Broccoli also contains small amounts of other vitamins like niacin, beta carotene, vitamin K, and vitamin D. Where it lacks lycopene, it compensates for other carotenoids.

Antioxidant Plant Compounds in Broccoli

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Alpha-tocopherol, vitamin C, and beta-carotene are great antioxidants that help reduce oxidative stress in the body. Although, vitamins are not the only antioxidants present in food. Other plant compounds in raw and cooked broccoli help reduce the risks of chronic diseases.

Together with beta carotene, vitamin C, and vitamin E, here are the compounds in broccoli that help lower inflammation:

A study done on older adults showed that consuming 6 mg of lutein and zeaxanthin per day lowered muscular degeneration by 43%.

  • Quercetin: Individuals with hypertension can get blood pressure-lowering benefits from this antioxidant.
  • Glucosinolates and isothiocyanates: Broccoli contains the isothiocyanate, sulforaphane that protects against cancers by inducing mammalian cytoprotective proteins.
  • Indole-3 carbinol: This phytochemical is found in foods belonging to the cruciferous family, including cauliflower. Indole-3 carbinol protects against cancer.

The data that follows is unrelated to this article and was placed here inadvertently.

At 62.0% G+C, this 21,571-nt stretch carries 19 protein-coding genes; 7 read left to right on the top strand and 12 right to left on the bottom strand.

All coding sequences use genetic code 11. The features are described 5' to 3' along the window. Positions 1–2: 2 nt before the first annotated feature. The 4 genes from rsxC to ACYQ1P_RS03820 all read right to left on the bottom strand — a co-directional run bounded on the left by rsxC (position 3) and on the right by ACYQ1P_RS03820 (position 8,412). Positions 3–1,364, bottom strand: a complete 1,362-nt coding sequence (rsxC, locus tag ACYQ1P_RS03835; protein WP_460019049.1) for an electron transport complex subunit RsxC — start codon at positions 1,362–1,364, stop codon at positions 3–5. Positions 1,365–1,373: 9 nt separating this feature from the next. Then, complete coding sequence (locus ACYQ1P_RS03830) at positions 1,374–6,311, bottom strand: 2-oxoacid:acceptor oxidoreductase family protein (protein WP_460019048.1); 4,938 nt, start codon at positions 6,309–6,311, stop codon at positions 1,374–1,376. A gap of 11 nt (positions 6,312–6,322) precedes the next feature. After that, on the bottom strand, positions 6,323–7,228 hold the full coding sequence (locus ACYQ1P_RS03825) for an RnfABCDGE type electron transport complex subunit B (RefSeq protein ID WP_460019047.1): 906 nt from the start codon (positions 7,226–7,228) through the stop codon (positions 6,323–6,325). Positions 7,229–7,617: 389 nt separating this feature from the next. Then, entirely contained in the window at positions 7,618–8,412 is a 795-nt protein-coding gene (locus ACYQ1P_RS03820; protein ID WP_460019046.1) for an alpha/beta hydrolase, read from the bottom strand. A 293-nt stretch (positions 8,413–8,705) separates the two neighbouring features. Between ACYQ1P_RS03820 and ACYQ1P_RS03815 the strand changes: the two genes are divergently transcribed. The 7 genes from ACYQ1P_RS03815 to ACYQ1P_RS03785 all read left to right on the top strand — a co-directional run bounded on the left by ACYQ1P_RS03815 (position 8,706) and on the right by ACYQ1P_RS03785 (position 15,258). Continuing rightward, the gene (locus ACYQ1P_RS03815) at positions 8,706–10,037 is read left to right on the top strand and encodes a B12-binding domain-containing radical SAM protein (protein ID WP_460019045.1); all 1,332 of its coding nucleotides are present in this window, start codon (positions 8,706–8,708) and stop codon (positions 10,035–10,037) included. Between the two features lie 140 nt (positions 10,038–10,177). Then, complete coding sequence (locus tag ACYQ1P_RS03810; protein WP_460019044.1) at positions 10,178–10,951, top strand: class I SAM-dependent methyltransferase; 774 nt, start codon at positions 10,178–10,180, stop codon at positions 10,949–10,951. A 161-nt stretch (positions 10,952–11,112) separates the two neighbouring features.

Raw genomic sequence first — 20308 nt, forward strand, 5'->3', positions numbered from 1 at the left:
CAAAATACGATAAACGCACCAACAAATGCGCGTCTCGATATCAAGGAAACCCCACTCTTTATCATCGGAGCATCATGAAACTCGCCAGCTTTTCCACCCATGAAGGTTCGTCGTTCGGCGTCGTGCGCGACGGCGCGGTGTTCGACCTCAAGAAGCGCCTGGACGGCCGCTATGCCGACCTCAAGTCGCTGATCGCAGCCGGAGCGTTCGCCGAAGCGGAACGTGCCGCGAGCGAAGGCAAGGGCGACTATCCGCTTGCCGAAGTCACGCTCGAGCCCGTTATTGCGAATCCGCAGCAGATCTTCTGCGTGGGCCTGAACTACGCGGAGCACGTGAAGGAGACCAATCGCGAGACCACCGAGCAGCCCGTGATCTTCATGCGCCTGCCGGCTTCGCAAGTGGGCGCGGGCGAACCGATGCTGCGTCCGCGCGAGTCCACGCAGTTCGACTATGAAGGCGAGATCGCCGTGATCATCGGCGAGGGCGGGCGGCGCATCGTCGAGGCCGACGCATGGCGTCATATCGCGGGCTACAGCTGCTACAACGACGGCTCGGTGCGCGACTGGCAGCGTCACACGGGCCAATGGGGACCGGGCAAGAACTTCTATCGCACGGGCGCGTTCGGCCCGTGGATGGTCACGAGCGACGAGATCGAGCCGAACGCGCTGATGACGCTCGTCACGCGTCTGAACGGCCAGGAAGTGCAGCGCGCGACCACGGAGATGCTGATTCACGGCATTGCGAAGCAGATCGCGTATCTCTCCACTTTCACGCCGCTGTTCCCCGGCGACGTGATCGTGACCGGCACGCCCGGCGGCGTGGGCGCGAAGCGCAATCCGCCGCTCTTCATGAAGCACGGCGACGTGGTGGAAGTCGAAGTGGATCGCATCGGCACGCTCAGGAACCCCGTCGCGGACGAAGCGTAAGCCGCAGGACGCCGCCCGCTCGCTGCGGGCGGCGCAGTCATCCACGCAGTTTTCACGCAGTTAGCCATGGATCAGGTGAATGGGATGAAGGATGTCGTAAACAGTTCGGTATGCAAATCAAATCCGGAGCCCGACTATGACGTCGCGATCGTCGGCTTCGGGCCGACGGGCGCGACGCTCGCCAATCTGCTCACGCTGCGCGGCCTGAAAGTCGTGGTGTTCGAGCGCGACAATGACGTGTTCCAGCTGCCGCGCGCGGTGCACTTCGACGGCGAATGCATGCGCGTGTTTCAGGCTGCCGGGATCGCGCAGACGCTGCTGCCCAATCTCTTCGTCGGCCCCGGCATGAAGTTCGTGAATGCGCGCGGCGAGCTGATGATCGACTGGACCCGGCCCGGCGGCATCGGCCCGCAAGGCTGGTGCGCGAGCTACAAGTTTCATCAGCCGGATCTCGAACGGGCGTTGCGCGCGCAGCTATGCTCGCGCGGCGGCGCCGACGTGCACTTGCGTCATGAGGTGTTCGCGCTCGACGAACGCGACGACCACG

• Kaempferol: This is a flavonoid found in broccoli, tea, cabbage, and strawberries whose intake has been associated with reduced risks of developing cancer and cardiovascular disorders.

Intake of kaempferol has shown antimicrobial, anticancer, cardioprotective, neuroprotective, antiallergic, and antidiabetic results.

To the million-dollar question, why should you eat broccoli?

What are the Health Benefits of Eating Broccoli?

Here are some reasons why broccoli should land first place in your list of veggies:

Anticarcinogenic Properties

All the phytochemicals in broccoli have anticarcinogenic properties helping with the treatment and reducing disease progression of cancers. Research has shown that consuming foods from the cruciferous family like cabbage, cauliflower, and broccoli has been associated with lower risks of colorectal, lung, pancreatic, breast, prostate, and stomach cancer.

These benefits are attributed to the flavonoids and antioxidants that broccoli contains.

Improves Lipid Profile

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Taking a look at the nutrition facts, you will note that broccoli is low in fatty acids. The fatty acids are under total saturated, total polyunsaturated, and total monounsaturated fatty acids. Broccoli contains no trans-fat.